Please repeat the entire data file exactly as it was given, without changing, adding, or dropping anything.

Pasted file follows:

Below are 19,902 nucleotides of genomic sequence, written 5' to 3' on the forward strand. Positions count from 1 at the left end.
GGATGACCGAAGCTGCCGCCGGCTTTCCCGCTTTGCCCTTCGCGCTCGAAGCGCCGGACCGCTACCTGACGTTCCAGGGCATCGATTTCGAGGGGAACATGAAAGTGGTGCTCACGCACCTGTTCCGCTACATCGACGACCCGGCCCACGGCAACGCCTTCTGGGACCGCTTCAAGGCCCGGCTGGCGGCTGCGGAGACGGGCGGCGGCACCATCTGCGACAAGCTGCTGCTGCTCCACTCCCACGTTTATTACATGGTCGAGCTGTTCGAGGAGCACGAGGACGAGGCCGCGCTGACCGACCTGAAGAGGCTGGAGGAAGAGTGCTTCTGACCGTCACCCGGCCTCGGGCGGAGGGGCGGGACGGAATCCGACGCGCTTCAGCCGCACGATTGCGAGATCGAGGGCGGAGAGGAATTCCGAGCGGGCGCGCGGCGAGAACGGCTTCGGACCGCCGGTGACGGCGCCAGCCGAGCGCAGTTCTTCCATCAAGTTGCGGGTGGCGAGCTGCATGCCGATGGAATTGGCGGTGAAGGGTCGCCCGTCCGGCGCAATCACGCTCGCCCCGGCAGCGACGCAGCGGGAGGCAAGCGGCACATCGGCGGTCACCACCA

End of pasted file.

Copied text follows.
Below are 19,902 nucleotides of genomic sequence, written 5' to 3' on the forward strand. Positions count from 1 at the left end.
GGATGACCGAAGCTGCCGCCGGCTTTCCCGCTTTGCCCTTCGCGCTCGAAGCGCCGGACCGCTACCTGACGTTCCAGGGCATCGATTTCGAGGGGAACATGAAAGTGGTGCTCACGCACCTGTTCCGCTACATCGACGACCCGGCCCACGGCAACGCCTTCTGGGACCGCTTCAAGGCCCGGCTGGCGGCTGCGGAGACGGGCGGCGGCACCATCTGCGACAAGCTGCTGCTGCTCCACTCCCACGTTTATTACATGGTCGAGCTGTTCGAGGAGCACGAGGACGAGGCCGCGCTGACCGACCTGAAGAGGCTGGAGGAAGAGTGCTTCTGACCGTCACCCGGCCTCGGGCGGAGGGGCGGGACGGAATCCGACGCGCTTCAGCCGCACGATTGCGAGATCGAGGGCGGAGAGGAATTCCGAGCGGGCGCGCGGCGAGAACGGCTTCGGACCGCCGGTGACGGCGCCAGCCGAGCGCAGTTCTTCCATCAAGTTGCGGGTGGCGAGCTGCATGCCGATGGAATTGGCGGTGAAGGGTCGCCCGTCCGGCGCAATCACGCTCGCCCCGGCAGCGACGCAGCGGGAGGCAAGCGGCACATCGGCGGTCACCACCA